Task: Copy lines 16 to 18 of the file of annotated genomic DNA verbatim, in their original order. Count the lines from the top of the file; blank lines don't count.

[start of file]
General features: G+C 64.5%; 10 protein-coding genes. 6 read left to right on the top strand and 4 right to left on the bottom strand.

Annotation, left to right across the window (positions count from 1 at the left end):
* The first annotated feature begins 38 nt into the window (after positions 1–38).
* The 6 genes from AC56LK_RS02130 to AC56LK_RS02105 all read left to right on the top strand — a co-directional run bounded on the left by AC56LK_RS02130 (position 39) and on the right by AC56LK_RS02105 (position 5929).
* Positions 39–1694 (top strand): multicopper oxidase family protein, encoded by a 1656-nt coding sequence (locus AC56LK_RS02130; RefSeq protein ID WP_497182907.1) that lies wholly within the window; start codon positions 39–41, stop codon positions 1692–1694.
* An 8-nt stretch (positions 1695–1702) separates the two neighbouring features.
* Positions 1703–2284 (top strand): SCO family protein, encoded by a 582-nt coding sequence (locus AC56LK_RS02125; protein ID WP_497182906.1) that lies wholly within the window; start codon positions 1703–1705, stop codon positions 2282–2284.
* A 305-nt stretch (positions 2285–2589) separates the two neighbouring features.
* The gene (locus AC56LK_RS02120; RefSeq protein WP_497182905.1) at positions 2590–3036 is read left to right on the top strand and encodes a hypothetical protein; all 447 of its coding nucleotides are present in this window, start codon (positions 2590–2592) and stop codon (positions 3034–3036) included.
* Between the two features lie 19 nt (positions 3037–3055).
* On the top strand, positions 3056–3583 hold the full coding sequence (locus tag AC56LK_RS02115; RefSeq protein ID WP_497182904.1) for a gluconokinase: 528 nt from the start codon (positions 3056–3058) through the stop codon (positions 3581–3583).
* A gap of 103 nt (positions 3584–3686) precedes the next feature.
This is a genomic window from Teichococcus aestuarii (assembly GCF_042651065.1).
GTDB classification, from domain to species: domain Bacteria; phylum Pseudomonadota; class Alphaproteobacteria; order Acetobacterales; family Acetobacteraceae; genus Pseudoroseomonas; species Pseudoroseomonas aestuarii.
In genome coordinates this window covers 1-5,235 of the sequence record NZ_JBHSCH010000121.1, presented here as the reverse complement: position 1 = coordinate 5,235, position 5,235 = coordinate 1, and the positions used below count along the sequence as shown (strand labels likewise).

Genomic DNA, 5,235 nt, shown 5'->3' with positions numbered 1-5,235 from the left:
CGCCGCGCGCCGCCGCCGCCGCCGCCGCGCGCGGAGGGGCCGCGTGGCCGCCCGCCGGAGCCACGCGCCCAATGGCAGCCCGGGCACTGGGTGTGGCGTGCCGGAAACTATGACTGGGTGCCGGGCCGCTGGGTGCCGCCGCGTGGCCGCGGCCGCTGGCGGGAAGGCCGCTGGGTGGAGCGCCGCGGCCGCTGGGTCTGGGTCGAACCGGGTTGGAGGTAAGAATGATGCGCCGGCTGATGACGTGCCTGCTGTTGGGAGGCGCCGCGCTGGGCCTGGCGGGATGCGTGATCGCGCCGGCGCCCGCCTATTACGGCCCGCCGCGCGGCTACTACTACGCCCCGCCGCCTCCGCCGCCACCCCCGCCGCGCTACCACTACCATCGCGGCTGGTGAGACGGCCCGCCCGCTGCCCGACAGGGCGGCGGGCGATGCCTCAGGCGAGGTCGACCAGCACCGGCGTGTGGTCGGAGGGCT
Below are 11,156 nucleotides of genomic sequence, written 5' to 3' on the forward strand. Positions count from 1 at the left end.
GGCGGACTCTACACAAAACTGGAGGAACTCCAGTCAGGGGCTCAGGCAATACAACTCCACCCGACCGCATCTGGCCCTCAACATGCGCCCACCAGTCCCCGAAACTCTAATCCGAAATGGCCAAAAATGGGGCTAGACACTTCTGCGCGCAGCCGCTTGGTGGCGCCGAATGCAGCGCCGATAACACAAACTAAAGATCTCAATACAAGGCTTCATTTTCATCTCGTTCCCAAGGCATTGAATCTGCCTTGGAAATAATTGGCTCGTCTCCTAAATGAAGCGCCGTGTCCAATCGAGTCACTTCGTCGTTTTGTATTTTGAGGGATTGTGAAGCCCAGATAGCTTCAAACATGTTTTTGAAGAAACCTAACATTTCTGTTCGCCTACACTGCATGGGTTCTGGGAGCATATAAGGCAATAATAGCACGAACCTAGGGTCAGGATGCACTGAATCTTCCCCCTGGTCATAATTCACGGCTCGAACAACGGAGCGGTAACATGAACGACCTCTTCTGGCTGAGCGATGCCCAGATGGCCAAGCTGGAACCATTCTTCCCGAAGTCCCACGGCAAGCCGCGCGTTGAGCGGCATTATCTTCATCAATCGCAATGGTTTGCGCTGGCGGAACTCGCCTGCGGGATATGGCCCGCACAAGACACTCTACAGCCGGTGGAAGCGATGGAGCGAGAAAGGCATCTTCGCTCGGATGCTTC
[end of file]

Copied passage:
Genomic DNA, 5,235 nt, shown 5'->3' with positions numbered 1-5,235 from the left:
CGCCGCGCGCCGCCGCCGCCGCCGCCGCGCGCGGAGGGGCCGCGTGGCCGCCCGCCGGAGCCACGCGCCCAATGGCAGCCCGGGCACTGGGTGTGGCGTGCCGGAAACTATGACTGGGTGCCGGGCCGCTGGGTGCCGCCGCGTGGCCGCGGCCGCTGGCGGGAAGGCCGCTGGGTGGAGCGCCGCGGCCGCTGGGTCTGGGTCGAACCGGGTTGGAGGTAAGAATGATGCGCCGGCTGATGACGTGCCTGCTGTTGGGAGGCGCCGCGCTGGGCCTGGCGGGATGCGTGATCGCGCCGGCGCCCGCCTATTACGGCCCGCCGCGCGGCTACTACTACGCCCCGCCGCCTCCGCCGCCACCCCCGCCGCGCTACCACTACCATCGCGGCTGGTGAGACGGCCCGCCCGCTGCCCGACAGGGCGGCGGGCGATGCCTCAGGCGAGGTCGACCAGCACCGGCGTGTGGTCGGAGGGCT
Below are 11,156 nucleotides of genomic sequence, written 5' to 3' on the forward strand. Positions count from 1 at the left end.